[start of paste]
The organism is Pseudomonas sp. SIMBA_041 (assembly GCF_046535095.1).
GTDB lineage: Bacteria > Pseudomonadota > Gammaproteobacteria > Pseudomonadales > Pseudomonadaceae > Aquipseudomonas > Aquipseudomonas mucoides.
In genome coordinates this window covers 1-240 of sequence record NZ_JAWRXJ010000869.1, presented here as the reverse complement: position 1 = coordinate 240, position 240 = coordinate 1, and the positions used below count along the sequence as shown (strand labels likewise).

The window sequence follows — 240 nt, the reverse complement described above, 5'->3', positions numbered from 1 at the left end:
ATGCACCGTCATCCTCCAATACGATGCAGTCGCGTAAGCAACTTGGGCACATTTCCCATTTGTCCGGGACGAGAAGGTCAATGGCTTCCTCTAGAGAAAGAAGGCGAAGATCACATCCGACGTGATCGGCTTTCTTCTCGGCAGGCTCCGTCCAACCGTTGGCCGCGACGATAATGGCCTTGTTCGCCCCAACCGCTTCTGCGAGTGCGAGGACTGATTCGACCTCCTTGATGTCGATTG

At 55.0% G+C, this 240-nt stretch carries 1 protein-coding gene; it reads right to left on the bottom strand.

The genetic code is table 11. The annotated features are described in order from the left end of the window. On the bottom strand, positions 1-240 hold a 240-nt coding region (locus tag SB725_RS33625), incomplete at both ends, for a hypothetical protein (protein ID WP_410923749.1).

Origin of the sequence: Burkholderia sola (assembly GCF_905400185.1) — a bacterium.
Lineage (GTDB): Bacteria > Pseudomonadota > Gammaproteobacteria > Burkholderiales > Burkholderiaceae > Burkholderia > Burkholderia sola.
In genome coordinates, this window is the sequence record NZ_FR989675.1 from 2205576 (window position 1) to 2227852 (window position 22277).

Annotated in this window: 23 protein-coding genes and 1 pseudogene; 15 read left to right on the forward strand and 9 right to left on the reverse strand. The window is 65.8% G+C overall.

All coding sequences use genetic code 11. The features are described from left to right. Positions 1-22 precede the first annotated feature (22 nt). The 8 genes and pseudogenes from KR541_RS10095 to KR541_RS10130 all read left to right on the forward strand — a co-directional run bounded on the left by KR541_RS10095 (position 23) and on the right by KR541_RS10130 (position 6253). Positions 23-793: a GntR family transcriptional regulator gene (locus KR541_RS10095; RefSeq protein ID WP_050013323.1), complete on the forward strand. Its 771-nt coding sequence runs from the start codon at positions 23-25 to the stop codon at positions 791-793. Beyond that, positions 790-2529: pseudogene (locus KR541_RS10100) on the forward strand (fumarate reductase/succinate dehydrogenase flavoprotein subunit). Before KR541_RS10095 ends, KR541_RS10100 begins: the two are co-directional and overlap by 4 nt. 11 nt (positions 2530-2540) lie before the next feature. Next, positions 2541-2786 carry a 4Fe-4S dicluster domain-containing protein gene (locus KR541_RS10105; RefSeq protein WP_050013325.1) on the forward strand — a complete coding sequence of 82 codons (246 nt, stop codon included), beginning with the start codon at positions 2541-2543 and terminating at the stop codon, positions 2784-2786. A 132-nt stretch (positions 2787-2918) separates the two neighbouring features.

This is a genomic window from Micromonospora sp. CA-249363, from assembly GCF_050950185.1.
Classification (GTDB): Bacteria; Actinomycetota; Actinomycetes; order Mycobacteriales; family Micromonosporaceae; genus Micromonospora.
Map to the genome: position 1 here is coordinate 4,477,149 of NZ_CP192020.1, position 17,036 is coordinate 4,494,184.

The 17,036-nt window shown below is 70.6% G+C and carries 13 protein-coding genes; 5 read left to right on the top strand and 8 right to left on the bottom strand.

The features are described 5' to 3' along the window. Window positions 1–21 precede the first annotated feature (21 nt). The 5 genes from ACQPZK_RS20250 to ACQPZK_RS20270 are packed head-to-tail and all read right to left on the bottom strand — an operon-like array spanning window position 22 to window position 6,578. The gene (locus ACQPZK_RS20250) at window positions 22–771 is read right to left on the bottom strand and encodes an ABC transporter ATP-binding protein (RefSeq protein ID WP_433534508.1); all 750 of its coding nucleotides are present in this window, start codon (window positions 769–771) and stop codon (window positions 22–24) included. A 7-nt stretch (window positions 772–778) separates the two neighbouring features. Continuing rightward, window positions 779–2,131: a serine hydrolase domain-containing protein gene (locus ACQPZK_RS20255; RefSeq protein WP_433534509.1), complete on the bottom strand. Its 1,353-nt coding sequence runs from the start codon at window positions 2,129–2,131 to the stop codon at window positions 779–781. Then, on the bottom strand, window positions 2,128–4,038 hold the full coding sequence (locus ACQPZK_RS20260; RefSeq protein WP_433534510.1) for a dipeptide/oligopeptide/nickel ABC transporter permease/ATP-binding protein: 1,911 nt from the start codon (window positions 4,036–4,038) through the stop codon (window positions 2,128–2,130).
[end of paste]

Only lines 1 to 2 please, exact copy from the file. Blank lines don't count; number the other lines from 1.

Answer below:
The organism is Pseudomonas sp. SIMBA_041 (assembly GCF_046535095.1).
GTDB lineage: Bacteria > Pseudomonadota > Gammaproteobacteria > Pseudomonadales > Pseudomonadaceae > Aquipseudomonas > Aquipseudomonas mucoides.